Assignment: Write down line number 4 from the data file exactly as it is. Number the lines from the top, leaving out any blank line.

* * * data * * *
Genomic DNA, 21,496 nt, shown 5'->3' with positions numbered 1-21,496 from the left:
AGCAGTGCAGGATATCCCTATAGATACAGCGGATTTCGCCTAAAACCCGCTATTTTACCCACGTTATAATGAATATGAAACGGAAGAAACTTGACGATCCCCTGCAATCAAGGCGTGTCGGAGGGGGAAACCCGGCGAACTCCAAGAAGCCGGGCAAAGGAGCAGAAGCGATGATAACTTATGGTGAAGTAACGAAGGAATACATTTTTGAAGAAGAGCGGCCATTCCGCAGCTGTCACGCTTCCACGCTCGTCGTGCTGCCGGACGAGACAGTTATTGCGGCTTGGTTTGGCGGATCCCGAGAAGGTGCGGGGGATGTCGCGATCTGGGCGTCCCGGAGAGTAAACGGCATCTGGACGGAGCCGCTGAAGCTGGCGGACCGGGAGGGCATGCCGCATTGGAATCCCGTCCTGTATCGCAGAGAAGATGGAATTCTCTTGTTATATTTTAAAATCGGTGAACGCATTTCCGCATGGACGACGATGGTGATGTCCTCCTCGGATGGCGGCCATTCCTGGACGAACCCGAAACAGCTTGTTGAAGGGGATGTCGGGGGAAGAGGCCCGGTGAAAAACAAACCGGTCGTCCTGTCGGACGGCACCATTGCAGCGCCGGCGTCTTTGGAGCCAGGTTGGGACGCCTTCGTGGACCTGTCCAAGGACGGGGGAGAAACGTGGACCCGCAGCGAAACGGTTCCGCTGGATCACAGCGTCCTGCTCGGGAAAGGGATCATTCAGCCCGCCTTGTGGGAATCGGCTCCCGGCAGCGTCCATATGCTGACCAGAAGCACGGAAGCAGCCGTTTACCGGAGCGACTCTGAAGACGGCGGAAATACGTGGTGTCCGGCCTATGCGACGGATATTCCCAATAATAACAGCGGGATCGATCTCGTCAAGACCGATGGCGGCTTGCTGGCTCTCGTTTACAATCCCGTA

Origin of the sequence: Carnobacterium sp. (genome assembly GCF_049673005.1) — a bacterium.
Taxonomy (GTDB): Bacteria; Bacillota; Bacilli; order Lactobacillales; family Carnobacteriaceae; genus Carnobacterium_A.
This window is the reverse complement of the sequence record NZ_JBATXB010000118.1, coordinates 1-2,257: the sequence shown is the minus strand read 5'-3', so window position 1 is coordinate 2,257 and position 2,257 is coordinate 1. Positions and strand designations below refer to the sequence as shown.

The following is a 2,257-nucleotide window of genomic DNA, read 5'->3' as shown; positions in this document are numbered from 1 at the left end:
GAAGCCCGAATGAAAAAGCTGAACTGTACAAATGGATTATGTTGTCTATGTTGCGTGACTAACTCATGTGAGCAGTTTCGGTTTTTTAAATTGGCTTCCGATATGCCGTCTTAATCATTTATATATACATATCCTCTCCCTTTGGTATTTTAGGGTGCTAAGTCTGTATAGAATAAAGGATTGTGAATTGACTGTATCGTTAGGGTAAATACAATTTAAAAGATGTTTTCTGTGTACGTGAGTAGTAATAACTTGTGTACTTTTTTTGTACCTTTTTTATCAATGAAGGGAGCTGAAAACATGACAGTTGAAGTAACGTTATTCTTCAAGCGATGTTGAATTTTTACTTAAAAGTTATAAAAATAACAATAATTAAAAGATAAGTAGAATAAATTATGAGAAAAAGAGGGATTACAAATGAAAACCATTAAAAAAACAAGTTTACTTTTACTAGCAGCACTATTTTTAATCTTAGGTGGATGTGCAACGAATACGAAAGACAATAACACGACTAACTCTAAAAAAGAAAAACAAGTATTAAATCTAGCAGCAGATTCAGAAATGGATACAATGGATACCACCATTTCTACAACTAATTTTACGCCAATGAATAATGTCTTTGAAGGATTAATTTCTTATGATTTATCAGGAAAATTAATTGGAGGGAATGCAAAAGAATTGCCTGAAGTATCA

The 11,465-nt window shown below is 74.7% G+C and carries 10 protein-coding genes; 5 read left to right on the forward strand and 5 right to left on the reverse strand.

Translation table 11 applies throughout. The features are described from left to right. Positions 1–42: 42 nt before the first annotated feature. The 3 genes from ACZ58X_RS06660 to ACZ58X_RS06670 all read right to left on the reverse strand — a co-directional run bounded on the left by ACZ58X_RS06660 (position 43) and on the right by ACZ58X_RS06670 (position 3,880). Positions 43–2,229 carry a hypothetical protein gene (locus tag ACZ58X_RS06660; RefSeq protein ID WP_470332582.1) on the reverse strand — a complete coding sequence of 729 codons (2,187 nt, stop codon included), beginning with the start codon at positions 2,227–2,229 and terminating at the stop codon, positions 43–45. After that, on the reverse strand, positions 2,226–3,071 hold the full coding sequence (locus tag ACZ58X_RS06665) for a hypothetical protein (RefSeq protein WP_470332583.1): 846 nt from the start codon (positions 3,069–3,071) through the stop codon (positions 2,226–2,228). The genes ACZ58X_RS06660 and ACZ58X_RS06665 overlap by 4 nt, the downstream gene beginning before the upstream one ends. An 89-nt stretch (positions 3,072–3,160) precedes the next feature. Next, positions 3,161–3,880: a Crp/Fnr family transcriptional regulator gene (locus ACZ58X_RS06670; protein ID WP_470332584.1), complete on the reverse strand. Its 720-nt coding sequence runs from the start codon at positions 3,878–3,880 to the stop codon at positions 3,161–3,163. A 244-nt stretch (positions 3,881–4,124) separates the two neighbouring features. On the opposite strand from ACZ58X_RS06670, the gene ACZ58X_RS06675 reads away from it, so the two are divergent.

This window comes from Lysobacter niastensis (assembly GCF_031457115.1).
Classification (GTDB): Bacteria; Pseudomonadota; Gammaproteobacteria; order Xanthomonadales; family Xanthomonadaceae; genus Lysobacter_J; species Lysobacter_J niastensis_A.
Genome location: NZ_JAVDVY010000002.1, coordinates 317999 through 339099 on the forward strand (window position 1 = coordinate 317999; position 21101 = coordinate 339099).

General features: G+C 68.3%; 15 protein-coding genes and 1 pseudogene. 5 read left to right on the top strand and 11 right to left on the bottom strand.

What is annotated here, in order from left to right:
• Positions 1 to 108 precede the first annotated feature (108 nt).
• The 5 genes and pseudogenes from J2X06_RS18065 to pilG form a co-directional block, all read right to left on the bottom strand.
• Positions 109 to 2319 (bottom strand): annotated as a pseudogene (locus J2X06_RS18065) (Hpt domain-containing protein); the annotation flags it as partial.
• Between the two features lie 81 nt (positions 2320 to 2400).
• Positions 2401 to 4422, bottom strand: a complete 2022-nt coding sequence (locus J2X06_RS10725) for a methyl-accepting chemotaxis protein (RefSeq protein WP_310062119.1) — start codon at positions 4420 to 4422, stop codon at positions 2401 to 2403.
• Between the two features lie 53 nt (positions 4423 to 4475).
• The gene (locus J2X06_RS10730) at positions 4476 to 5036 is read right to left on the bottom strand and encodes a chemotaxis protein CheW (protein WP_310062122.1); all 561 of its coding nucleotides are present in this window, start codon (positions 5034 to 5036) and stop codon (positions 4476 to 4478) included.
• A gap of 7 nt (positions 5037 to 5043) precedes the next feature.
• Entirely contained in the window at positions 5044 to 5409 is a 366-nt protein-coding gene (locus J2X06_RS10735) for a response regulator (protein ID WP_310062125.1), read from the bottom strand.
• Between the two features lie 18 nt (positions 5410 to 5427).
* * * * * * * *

Taxonomy (GTDB): Bacteria; Bacillota; Bacilli; order Lactobacillales; family Carnobacteriaceae; genus Carnobacterium_A.